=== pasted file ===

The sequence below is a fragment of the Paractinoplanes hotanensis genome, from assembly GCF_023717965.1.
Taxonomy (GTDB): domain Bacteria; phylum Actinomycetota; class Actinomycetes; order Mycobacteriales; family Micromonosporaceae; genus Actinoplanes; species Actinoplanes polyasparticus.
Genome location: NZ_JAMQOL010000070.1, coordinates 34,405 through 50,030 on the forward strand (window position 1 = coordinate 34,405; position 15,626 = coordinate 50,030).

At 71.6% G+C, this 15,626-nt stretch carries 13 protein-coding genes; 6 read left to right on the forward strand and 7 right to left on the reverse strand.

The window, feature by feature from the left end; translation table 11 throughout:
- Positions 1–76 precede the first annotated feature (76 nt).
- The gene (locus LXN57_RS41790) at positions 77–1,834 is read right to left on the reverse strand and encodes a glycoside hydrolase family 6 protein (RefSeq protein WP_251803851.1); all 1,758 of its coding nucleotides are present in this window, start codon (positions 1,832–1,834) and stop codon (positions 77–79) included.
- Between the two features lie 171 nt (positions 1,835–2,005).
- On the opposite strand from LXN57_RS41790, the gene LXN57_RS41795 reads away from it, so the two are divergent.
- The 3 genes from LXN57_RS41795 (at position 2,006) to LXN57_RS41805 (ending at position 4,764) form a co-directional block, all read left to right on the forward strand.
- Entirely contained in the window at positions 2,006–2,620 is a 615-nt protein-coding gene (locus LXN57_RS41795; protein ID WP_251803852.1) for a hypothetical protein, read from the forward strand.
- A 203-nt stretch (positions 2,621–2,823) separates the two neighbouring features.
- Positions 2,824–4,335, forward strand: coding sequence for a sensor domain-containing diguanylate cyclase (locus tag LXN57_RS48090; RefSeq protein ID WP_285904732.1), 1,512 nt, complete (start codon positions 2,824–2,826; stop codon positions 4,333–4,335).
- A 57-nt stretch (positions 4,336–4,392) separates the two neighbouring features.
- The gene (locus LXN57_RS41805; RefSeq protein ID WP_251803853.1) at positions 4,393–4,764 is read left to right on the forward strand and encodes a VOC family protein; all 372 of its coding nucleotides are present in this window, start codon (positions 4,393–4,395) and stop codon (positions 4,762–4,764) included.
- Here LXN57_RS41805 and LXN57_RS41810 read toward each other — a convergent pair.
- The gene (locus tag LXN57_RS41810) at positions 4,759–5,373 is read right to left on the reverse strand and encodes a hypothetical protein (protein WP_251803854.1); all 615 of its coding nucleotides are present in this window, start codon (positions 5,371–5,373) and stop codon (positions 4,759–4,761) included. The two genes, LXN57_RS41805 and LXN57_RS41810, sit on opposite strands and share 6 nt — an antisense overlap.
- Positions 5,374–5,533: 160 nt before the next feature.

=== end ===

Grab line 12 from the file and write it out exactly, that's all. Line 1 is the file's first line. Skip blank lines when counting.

- A 203-nt stretch (positions 2,621–2,823) separates the two neighbouring features.